Postie turned trainer eyes feature-race and three-straight with Gwennybegg

Georgie Boucher and Teighan Worsnop with Gwennybegg following the in-form mare’s 12-length victory at Tumut’s Boxing Day meeting.

If you’ve ever had the pleasure to chat with Georgie Boucher about life in the Snowy Mountains and training racehorses, you’ll quickly learn that she is just another hard-working country girl, who described herself as a ‘postie turned horse trainer on the weekend’ but only when it isn’t snowing.

While her nearest racetrack is Cooma, Boucher is based 30km sound of Jindabyne, and the in-form trainer doesn’t have a huge team in work and is happy to admit she searches for a bargain buy when it suits her stable. 

It appears Boucher and connections have found a diamond in the rough, with the sometimes-temperamental mare, Gwennybegg, stringing together back-to-back wins. 

Following the six-year-old’s breakthrough 11.67 lengths demolition job for apprentice Teighan Worsnop in the 1600m Benchmark 50 Handicap at Tumut on Boxing Day, the Shamus Award mare, which only cost connections $5000, backed up her good form to win comfortably at Wagga for another apprentice hoop, Molly Bourke, winning by 2.45 lengths in the 1800m Benchmark 58 Handicap on Thursday.

Gwennybegg was always pencilled in for Saturday’s Tumut Mile following her Boxing Day victory, and Boucher explained that their Wagga trip was simply just another run to keep her mare fit – a run that proved very beneficial for the bank balance.

“She needed a run in between the two Tumut meetings,” Boucher explained.

“I was looking around for a race for her, and I had Low Altitude In the colts and geldings 1200m maiden at Wagga, so I thought I’d take her for a run.”

Boucher entered Gwennybegg for Wagga confident she would run a bold race, but that confidence quickly evaporated the wetter the Wagga track got last week, with the meeting eventually going ahead on a heavy 10 surface. 

“The night before when it was a good four, I thought, ‘yeah, she might go okay; things are good and she is going great’, and then I woke up in the morning and it was no good, and by the time we got there, it was a (heavy) nine and I thought she might struggle.

“Quayde (Krogh) had said she was looking to get on top of the ground, but she handled it and she won really well.”

Gwennybegg is now ripe and ready for Saturday’s Tumut Mile, and while Boucher wasn’t oozing confidence, the Snowy Mountains trainer said her mare was going as good as she could ahead of the $18,000 feature race. 

“I’m never confident. Everyone is there for the same reason, and it is a good race,” Boucher said. 

“Teighan is back on, and now that we know how she wants to be ridden, it helps a lot and she is finishing off strong, but she likes to be leading and she should be right in it.”

Boucher joked that having a galloper with a high benchmark was new territory for the Jindabyne stable, with connections now looking ahead to other feature races in the South East and Southern Districts. 

“Years ago, Short Stay was in the Tumut Cup for us, and it was a stuff up there and really, I’ve never had a horse with a Benchmark 63,” Boucher laughed. 

“What do you do with a horse with a 63 Benchmark. Now I am looking at feature races.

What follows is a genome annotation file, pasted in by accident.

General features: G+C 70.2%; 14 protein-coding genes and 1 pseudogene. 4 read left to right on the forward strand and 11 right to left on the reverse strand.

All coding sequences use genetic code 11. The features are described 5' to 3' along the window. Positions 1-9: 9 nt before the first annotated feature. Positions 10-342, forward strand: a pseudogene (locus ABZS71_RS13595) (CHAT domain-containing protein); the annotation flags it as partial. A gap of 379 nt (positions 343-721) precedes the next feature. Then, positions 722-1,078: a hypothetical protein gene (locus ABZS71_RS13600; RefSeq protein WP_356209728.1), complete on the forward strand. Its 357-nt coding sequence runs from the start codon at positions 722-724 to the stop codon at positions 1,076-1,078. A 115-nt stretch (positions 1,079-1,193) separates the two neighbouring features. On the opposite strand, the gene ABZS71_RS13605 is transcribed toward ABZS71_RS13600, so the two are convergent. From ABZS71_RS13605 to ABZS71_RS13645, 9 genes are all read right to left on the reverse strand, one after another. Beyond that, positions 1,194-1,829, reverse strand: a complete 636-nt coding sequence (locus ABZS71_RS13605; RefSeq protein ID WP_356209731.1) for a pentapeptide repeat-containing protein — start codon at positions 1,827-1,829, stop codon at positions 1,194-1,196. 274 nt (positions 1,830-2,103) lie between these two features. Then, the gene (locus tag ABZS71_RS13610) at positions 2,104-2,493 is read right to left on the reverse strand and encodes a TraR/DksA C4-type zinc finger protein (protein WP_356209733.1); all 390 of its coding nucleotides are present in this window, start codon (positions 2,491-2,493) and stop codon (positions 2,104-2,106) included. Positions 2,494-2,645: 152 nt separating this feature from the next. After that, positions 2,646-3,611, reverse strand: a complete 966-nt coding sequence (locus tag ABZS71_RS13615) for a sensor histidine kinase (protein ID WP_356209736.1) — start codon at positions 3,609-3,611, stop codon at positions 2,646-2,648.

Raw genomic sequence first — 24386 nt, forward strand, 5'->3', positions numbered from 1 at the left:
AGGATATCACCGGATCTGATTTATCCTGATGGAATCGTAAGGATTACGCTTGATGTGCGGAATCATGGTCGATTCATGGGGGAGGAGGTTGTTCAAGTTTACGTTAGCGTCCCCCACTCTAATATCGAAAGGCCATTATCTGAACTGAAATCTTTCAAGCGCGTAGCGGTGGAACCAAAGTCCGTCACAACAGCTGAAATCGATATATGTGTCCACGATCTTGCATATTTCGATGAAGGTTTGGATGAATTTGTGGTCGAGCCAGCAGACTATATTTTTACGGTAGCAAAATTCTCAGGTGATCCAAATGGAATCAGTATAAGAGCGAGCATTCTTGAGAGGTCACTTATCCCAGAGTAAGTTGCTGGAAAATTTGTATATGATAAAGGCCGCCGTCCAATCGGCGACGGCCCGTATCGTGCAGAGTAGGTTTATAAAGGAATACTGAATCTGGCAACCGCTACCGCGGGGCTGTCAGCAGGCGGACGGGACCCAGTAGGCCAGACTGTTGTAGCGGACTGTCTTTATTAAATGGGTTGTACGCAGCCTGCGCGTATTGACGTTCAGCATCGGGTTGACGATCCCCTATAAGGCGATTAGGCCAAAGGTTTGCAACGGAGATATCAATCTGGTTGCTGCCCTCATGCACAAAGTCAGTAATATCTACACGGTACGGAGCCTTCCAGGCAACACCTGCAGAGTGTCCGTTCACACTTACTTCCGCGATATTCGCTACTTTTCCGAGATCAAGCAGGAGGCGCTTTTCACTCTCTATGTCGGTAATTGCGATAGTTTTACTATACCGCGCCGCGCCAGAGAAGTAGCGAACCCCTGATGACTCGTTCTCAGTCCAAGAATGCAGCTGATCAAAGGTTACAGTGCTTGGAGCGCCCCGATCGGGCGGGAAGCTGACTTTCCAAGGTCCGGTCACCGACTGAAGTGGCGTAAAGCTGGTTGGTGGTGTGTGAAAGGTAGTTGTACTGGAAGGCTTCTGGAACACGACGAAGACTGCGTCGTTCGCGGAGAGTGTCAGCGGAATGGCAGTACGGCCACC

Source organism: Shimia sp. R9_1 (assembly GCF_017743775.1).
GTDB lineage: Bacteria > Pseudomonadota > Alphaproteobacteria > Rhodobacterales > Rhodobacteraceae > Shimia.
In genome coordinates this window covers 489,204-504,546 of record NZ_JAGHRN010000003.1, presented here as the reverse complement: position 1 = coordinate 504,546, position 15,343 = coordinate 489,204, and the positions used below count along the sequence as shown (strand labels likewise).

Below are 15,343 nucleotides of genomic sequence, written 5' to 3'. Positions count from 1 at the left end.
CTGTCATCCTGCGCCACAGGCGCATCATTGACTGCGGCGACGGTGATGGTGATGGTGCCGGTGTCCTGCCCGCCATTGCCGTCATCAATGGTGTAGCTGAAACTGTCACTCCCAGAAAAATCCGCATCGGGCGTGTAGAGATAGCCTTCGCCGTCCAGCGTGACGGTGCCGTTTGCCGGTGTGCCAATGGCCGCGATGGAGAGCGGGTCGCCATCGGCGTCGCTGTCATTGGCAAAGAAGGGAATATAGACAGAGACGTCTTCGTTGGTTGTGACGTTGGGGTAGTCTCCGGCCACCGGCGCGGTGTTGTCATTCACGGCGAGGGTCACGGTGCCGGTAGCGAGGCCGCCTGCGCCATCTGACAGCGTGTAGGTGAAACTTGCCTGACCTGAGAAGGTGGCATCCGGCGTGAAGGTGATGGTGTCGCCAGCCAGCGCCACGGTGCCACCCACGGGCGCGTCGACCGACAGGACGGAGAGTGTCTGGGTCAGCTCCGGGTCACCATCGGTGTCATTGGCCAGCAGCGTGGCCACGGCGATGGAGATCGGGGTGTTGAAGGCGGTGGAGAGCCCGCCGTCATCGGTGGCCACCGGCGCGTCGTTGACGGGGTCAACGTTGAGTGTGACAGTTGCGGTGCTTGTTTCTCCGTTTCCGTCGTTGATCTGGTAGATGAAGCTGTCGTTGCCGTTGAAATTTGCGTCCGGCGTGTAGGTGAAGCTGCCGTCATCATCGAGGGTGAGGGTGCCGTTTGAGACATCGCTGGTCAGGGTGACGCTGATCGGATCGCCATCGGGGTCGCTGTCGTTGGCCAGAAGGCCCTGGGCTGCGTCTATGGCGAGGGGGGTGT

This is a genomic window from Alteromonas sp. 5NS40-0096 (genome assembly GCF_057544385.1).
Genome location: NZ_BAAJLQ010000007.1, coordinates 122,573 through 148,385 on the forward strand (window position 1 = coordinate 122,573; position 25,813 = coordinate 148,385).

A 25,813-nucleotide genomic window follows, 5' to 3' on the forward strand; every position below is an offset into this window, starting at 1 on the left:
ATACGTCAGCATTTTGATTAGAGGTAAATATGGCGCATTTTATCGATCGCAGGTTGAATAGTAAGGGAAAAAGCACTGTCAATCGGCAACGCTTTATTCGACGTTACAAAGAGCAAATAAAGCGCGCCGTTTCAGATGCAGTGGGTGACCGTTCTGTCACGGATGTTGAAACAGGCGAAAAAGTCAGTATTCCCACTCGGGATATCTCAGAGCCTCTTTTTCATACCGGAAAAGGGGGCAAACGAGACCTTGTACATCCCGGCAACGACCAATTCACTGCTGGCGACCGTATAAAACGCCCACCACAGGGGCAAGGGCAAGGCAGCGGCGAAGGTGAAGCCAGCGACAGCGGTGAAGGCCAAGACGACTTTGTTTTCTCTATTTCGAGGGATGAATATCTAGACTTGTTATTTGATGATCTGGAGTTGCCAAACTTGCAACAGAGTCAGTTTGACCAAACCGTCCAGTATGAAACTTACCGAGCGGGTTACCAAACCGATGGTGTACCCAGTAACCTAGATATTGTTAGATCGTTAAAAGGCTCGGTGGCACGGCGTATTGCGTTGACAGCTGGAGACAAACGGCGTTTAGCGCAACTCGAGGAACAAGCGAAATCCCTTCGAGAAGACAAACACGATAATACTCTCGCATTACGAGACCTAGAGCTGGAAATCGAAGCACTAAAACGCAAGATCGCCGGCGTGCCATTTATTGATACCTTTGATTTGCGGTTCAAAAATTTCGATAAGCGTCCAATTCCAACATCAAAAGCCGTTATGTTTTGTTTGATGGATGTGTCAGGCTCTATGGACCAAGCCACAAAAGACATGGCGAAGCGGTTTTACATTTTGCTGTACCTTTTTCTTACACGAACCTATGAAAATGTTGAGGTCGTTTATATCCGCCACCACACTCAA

“The Bega Cup is another race we are looking at, but this is all new to me.”

For now, Tumut’s TAB meeting awaits, and Boucher was happy to take readers through what this week will look like for Gwennybegg.

“Since Thursday, I’ve worked her once and when I say once, I trotted her for 2km off the motorbike,” Boucher said on Monday.

“She might get 4km this evening, she might get ridden, then 4kms and 2km and that’s about it.”

If anything, Gwennybegg will have a relatively cruisy lead-up to Saturday’s meeting, living a life generally reserved for hacks and retired horses.

“She isn’t working hard; she is just out in the paddock,” Boucher explained. 

“They can still buck, roll and be a horse in their locked-up yards. Their paddocks are the size of town house yards, and they have a shelter they can choose to use. 

“The day after their races, they had their rugs taken off so they could roll in the mud, and we fed them, and they ate up when they wanted too.”

Boucher said she would be more nervous than usual when trekking to Tumut on Saturday, with the weight of expectation now on Gwennybegg as she eyes three-straight wins. 

“I don’t know if it is exciting or more daunting,” Boucher laughed. 

“For me now, because she has won two in a row, the pressure is on, and we aren’t used to that.”

Regardless of how Gwennybegg goes in the Tumut Mile, a bigger 2022/23 season could be on the cards for the talented mare. 

The George Boucher-trained Gwennybegg will contest Saturday’s Tumut Mile. 

“I’ve picked a couple of races out assuming she will go well,” Boucher said.

“The idea when I bought her was to win the Bombala Cup over 1200m, the Adaminaby Cup over 1400m and then the Cooma Cup and that is not out of the question for next season.

“She was a hairy little thing at Tumut when I got her back racing this season, so I will aim to get her back a couple of weeks earlier next season and start the team up in August.” 

Boucher looks to have two good chances at Tumut, with Low Altitude knocking on the door of his first career victory ahead of the 1400m Maiden Handicap. 

The four-year-old finished a good third at Wagga for Molly Bourke over the 1200m on January 6, and Boucher believes her gelding can win at Tumut, with Bourke again booked for the ride.

“I think he has a good chance in that race,” Boucher said. 

“The 1000m is too short. He had a good run over the 1400m at Tumut and I think he can run a big race given the right chance.” 

Readers can check out Boucher’s chances and the strong nominations for Tumut Turf Club’s meeting on Saturday by clicking here